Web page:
Growing Your Own Food: The Health Benefits

As a divorced mum, money had always been an issue for me; but when Covid resulted in reduced hours of work and the corresponding pay cut, I was quite desperate. I have three growing children and I needed to put food on the table. I have always tried to make sure my kids get a wholesome, balanced diet that incorporates fresh fruit, vegetables and enough protein.

How was I going to do this when I was suddenly earning much less? The price of fresh produce seemed to soar and I found myself feeding my kids more starch and less fresh produce because I simply couldn’t make my dollar stretch that far.

Getting started

A friend suggested growing my own food and it seemed like a fantastic idea – until I realized there was an initial outlay I simply could not afford. I needed to buy seedlings, nutrients for the soil, fencing to keep the dogs out and I had my heart set on owning chickens for the freshest eggs.

I searched the internet for solutions and found betting online to be the perfect fit. I began by using the tips provided, and even with my measly pay, I managed to make up the amount needed in no time. I was super excited when I went to the hardware store and the nursery to buy all the items needed to get started.

The chicken or the egg

We searched for tutorials and together, the kids and I built a chicken coup. We started initially with just four hens because they are the ones who produce eggs. My youngest claimed the chore of feeding the chickens daily and searching for the eggs. She learned a sense of responsibility and how nurturing pays off.

She chatted to the hens each day when she went to feed them and was quite convinced that her chatting increased their egg production. The hens live a natural life, eat only grain and what they scratch out of the ground; they are happy and hormone-free and their eggs taste great.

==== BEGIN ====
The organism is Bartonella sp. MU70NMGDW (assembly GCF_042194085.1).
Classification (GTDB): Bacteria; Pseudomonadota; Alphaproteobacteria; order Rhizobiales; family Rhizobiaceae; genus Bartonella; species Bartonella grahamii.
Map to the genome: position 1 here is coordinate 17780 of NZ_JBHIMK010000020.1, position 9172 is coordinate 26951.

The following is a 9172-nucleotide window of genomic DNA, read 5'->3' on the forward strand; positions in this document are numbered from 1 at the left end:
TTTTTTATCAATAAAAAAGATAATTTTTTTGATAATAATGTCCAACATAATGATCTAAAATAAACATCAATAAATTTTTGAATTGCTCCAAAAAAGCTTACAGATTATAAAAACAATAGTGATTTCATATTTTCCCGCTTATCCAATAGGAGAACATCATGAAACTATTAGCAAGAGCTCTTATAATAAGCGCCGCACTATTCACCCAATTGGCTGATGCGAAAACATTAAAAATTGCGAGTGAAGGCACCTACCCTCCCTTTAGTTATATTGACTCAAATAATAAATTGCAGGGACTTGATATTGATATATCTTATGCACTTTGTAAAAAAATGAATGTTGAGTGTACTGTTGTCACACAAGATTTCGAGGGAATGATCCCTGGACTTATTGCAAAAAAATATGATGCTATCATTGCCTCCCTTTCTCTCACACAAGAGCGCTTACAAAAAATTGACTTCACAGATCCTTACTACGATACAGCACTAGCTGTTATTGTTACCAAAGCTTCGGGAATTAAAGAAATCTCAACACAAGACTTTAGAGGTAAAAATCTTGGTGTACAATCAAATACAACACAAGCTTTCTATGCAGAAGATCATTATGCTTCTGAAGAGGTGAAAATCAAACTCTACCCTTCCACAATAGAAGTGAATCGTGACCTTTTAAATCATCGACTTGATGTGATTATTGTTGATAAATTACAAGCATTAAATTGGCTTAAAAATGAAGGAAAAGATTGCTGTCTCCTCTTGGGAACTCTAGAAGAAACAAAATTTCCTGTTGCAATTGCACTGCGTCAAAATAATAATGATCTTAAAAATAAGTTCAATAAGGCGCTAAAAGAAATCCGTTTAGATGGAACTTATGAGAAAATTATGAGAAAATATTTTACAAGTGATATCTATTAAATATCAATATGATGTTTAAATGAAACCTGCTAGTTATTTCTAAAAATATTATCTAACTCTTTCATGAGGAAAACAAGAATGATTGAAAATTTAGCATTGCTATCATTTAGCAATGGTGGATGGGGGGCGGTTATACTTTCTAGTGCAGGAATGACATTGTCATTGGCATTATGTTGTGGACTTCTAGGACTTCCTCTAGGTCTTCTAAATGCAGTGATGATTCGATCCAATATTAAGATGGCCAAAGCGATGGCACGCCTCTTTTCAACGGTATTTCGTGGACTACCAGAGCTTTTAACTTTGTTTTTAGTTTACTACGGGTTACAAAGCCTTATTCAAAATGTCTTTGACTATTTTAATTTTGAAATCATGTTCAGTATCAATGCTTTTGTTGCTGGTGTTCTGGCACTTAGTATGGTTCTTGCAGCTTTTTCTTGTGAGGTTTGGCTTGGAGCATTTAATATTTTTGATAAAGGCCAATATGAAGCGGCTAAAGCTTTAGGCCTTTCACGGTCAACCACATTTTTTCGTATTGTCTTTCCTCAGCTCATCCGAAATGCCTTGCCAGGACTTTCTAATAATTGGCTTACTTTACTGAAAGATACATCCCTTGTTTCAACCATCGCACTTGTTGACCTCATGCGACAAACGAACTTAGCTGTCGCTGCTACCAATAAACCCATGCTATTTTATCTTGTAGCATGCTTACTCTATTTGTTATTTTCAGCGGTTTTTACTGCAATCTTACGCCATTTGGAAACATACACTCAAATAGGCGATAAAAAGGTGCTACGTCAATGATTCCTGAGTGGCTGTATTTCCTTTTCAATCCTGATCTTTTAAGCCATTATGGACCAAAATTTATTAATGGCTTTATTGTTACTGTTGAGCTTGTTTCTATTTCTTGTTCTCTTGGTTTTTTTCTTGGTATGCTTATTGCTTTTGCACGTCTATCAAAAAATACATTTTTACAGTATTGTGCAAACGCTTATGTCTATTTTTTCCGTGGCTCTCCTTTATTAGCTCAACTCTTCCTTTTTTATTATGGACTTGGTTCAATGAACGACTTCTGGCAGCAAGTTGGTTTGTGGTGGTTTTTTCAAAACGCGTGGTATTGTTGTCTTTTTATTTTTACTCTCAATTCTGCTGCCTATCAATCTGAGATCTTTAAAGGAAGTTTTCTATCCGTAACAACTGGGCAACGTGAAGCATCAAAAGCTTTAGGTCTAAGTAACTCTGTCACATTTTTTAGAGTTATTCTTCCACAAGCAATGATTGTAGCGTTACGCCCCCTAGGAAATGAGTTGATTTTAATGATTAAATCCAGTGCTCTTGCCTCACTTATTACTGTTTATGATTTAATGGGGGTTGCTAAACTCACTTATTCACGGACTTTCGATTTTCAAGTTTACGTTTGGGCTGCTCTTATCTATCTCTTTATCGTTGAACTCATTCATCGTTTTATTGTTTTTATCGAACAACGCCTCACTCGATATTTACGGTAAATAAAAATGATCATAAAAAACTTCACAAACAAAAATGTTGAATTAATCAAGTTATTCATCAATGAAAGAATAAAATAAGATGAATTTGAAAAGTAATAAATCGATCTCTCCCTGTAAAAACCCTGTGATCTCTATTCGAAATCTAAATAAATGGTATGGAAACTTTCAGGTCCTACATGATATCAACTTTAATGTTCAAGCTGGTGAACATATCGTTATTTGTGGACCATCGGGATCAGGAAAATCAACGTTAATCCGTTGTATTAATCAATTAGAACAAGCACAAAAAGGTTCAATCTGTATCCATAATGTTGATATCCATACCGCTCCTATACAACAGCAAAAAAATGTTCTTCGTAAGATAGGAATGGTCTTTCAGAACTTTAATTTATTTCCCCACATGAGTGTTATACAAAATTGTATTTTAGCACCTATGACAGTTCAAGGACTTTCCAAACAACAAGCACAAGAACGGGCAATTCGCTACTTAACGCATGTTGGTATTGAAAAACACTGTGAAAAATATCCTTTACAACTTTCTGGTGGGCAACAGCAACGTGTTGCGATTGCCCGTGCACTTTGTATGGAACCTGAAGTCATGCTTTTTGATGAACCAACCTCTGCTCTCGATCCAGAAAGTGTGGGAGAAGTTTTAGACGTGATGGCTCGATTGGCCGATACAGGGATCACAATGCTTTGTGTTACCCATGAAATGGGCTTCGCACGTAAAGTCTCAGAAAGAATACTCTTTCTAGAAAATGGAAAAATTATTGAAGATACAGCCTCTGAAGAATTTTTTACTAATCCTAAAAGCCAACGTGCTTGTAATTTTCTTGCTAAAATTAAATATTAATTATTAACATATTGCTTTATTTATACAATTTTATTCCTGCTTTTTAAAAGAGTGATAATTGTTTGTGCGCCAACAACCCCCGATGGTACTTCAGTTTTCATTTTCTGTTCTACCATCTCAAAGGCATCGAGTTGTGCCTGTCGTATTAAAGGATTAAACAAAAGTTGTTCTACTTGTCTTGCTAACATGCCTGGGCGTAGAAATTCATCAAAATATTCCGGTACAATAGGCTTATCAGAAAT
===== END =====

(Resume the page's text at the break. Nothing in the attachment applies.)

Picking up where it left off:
The vegetable patch

I studied a bit on which vegetables prefer sunlight and which prefer shade, which like a lot of water and which prefer a drier climate. I fenced off a section of the backyard and we planted a row each of carrots, broccoli, green beans, pumpkins, sweet peppers and cauliflower.

My eldest was given the chore of watering the plants and although he was initially a bit reluctant, as soon as the first head of broccoli was ready to be picked, the garden was suddenly “all his idea” and he was happy to take the credit for the delicious, fresh vegetables we were enjoying from our very own backyard.

Fruits of our labor

Fruit proved to be a little more of a challenge because most fruits grow on large trees that take years to produce. After some research, I found that berries were quick and easy to grow. We planted those in pots: strawberries, blueberries and raspberries, which grew quickly and were soon laden with the freshest and most delicious berries we had ever tasted.

My middle child took on the responsibility of watering the berries and harvesting them as soon as they were ready. He was also responsible for making sure that they were free of pests. We used only natural pest repellents to ensure that our fruit was safe.

Family affair

Growing our own food has not only benefited us with the tastiest and freshest produce around, but it has also taught my kids so many lessons. They have developed a sense of responsibility that hard work pays off. It has encouraged them to spend more time outdoors in “nature” instead of watching TV or playing computer games. It has brought us closer as a family, improving relationships and reducing bickering.

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Allen Wilson

Allen has been writing about gardening for over 30 years. He is a retired professor of Horticulture.

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